Shattered Ferraris, Swedish Mafioso, and Game Consoles: Gizmondo Investigative Feature in Wired

This image was lost some time after publication, but you can still view it here.
This image was lost some time after publication, but you can still view it here.

Friend, editor, and Super Trooper impersonator, Rob Capps put together this fantastic investigative summary of the high drama Bo Stefan Eriksson and the Gizmondo crew ran into this Spring. The fantastic art, by comic artistJae Lee is stellar, too. The reporting and writing was done by Randall Sullivan, Rolling Stone Somebody, and author of the book on the Biggie Smalls murder. Anyhow, at 6500 words its sure to have turned up bits of the tale that haven't been seen before. For example, did you know Tupac is alive and on the board of Gizmondo?


Gizmondo, if you don't remember is the hand held gaming device decked out with GPS, motion-sensing, Bluetooth, and every other gadget buzz word you can think of. We'd seen prototypes, but it never seemed like the thing would get off the ground. That became the truth shortly after the CEO smashed up of a 660-hp Ferrari Enzo early one Spring morning. The rest is history, and now a legendary tale filled with ex convict Gizmondo executives, Swedish mafia thugs, stolen exotic cars, stock fraud, and extortion. Jump for the sweet opener.

THE BUMP IN THE ROAD that ended Bo Stefan Eriksson's fantastic ride is practically invisible. From 10 feet away, all you can see is the ragged edge of a tar-seamed crack in an otherwise smooth sheet of pavement...there's barely enough lip to stub a toe. Of course, when you hit it at close to 200 miles per hour, as police say Eriksson did in the predawn light last February 21, while behind the wheel of a 660-horsepower Ferrari Enzo, consequences magnify.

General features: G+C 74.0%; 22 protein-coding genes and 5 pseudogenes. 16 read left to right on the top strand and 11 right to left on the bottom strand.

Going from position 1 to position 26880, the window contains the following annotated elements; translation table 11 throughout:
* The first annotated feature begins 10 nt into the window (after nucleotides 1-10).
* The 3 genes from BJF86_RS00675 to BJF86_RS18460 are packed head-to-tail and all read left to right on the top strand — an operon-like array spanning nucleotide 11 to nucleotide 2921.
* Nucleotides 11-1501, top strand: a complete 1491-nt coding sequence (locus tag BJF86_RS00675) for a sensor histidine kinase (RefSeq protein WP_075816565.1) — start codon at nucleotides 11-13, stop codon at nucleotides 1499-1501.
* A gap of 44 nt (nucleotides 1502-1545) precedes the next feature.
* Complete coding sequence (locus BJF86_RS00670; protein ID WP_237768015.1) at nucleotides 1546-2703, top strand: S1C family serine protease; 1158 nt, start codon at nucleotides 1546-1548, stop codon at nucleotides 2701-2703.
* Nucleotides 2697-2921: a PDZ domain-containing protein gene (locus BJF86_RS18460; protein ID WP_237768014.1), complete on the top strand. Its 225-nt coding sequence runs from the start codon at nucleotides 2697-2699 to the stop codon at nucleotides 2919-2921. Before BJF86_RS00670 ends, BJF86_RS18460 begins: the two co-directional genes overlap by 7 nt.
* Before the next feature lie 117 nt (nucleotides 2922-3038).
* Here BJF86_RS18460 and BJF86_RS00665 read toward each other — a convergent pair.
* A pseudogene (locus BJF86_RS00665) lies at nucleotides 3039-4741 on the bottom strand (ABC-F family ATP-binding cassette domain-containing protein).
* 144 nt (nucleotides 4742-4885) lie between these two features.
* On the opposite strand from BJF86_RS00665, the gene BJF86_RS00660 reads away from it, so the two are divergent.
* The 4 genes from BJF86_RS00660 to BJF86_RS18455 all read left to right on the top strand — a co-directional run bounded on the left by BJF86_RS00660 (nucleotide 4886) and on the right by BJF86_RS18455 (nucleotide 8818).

Gizmondo's Spectacular Crack-up [Wired]

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I decided a few months ago that I was going to drop some cash on a portable system. My final choice was between a PSP, a GP2X, and a Gizmondo (they all had similar specs and prices). Guess what? I got the Gizmondo, and have never looked back. The thing has a monster collection of homebrew and emulator, and some of the 26-odd original games are pretty impressive (granted, some like Pocket Ping-Pong, and Sticky Balls are as laughable as their names).

Of course, as far as portable commercial gaming goes, the DS is the hands-down winner, but don't write-off the Gizmondo. If it had WiFi, I'd say it was the perfect portable entertainment device (as long as you're not shy about homebrew).